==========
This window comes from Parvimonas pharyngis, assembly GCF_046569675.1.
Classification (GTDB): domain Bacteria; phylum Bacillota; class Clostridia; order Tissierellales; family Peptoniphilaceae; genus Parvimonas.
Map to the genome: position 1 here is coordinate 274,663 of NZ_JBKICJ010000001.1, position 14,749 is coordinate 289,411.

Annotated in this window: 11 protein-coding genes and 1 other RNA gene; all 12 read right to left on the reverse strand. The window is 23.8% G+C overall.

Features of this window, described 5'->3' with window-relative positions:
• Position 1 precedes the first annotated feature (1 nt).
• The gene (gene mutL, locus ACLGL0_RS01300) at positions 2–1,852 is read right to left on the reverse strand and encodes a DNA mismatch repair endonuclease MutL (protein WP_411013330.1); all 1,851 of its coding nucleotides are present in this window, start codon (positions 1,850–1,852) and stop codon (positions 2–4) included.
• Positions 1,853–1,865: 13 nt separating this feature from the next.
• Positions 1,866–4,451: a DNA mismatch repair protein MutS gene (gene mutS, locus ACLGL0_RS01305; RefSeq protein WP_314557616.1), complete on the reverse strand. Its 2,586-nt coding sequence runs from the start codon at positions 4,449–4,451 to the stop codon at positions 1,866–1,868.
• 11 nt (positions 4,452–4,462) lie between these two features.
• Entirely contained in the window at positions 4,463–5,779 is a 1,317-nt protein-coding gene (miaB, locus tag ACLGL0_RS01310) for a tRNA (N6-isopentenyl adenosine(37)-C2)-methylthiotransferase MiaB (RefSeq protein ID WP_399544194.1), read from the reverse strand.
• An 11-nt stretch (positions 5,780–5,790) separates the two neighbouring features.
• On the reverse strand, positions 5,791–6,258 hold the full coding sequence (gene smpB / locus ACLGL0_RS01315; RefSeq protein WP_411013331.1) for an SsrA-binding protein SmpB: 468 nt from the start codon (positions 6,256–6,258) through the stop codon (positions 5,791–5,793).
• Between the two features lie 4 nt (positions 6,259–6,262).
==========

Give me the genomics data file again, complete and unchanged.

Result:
This window comes from Parvimonas pharyngis, assembly GCF_046569675.1.
Classification (GTDB): domain Bacteria; phylum Bacillota; class Clostridia; order Tissierellales; family Peptoniphilaceae; genus Parvimonas.
Map to the genome: position 1 here is coordinate 274,663 of NZ_JBKICJ010000001.1, position 14,749 is coordinate 289,411.

Annotated in this window: 11 protein-coding genes and 1 other RNA gene; all 12 read right to left on the reverse strand. The window is 23.8% G+C overall.

Features of this window, described 5'->3' with window-relative positions:
• Position 1 precedes the first annotated feature (1 nt).
• The gene (gene mutL, locus ACLGL0_RS01300) at positions 2–1,852 is read right to left on the reverse strand and encodes a DNA mismatch repair endonuclease MutL (protein WP_411013330.1); all 1,851 of its coding nucleotides are present in this window, start codon (positions 1,850–1,852) and stop codon (positions 2–4) included.
• Positions 1,853–1,865: 13 nt separating this feature from the next.
• Positions 1,866–4,451: a DNA mismatch repair protein MutS gene (gene mutS, locus ACLGL0_RS01305; RefSeq protein WP_314557616.1), complete on the reverse strand. Its 2,586-nt coding sequence runs from the start codon at positions 4,449–4,451 to the stop codon at positions 1,866–1,868.
• 11 nt (positions 4,452–4,462) lie between these two features.
• Entirely contained in the window at positions 4,463–5,779 is a 1,317-nt protein-coding gene (miaB, locus tag ACLGL0_RS01310) for a tRNA (N6-isopentenyl adenosine(37)-C2)-methylthiotransferase MiaB (RefSeq protein ID WP_399544194.1), read from the reverse strand.
• An 11-nt stretch (positions 5,780–5,790) separates the two neighbouring features.
• On the reverse strand, positions 5,791–6,258 hold the full coding sequence (gene smpB / locus ACLGL0_RS01315; RefSeq protein WP_411013331.1) for an SsrA-binding protein SmpB: 468 nt from the start codon (positions 6,256–6,258) through the stop codon (positions 5,791–5,793).
• Between the two features lie 4 nt (positions 6,259–6,262).